Good communication skills, the ability to handle administrative duties and maintaining strong student interactions are the qualities that make a professional assistant principal. Assistant principals assist principals and teachers in developing the academic criteria that propel students to reach their full potential. Assistant principals help teachers create lessons, counsel students in educational matters and uphold the disciplinary operations for a productive school environment.
Hello, Ashley. You did a great analysis when it comes to TBRI and how It related to our young generation overall. The thing you discussed about trauma and what the child went through I do agree has an effect on their outlook on things and also how they interact with the other kids during this age. I like how you discussed in you post about your current work scene and how that relates to TBRI. It really shows the significant change in the child’s life has an impact on their outlook and development. I do agree with what you mentioned about the teaches and parents being involved in the kids life, there needs to be good communication so that if a problem does occur, the teacher and parents can discussed what is best for the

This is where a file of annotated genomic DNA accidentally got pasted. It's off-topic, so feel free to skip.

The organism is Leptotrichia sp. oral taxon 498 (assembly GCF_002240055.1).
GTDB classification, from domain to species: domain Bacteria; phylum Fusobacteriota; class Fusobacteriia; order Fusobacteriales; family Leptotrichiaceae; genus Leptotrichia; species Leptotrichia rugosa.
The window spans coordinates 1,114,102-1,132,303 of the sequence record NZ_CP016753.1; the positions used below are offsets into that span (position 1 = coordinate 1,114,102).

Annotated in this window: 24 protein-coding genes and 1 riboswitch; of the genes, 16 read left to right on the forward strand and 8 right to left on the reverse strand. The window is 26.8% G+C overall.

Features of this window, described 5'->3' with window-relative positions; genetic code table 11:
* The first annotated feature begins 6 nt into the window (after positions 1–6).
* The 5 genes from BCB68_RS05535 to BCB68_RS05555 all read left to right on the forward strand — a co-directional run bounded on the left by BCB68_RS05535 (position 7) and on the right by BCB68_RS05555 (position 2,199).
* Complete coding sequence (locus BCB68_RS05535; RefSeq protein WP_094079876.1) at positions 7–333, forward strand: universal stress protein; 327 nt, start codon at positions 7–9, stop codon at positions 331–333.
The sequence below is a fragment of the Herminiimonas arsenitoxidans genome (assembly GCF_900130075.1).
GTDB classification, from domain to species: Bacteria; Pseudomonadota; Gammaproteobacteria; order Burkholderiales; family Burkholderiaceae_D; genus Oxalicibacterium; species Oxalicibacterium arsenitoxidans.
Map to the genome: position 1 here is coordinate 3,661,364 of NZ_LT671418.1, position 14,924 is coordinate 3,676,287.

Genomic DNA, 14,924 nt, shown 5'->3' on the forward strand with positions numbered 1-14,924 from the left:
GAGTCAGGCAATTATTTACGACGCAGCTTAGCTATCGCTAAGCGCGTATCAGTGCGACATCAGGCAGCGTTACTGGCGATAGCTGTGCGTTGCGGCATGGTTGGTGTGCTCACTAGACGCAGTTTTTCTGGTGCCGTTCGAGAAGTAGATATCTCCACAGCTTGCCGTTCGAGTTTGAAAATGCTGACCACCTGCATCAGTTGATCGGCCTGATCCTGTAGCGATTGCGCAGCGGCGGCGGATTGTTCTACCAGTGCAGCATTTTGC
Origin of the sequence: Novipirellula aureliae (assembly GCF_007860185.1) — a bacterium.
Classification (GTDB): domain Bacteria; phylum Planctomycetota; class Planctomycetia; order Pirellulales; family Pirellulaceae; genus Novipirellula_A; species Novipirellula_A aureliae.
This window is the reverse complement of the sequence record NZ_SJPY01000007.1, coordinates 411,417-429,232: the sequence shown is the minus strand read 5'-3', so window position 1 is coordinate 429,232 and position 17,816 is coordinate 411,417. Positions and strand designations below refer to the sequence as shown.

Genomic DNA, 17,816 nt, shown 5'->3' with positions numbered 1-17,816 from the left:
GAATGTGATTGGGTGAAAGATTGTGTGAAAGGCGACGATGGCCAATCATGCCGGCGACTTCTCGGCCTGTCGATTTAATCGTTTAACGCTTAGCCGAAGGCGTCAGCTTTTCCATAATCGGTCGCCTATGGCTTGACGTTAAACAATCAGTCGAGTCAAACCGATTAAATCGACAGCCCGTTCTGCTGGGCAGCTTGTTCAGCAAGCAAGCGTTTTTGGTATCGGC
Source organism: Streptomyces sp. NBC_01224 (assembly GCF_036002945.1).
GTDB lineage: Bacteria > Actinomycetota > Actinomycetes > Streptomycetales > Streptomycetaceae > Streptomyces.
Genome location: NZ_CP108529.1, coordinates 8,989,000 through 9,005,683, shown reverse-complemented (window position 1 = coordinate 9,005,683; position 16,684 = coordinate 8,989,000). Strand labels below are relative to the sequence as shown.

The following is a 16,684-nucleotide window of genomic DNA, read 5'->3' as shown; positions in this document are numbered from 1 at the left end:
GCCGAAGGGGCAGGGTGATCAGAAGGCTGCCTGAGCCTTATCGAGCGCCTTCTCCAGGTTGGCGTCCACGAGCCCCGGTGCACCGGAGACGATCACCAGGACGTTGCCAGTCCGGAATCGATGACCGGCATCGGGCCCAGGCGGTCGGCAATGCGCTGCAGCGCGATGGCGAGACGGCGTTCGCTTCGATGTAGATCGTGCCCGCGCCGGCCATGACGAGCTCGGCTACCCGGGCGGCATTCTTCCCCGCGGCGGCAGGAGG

School safety is a very controversial topic in the U.S. There are many cases of people questioning the safety of schools. Recent school shootings raised concerns over school safety. While this has received a lot of attention, other things such as drugs, ara problem in schools. Even teachers have spoken out about the lack of safety of their schools. There are cases where school officials are not doing their jobs. Bullying continues to be a problem in schools and so does violence. U.S. schools must improve the security and the safety of their students and staff.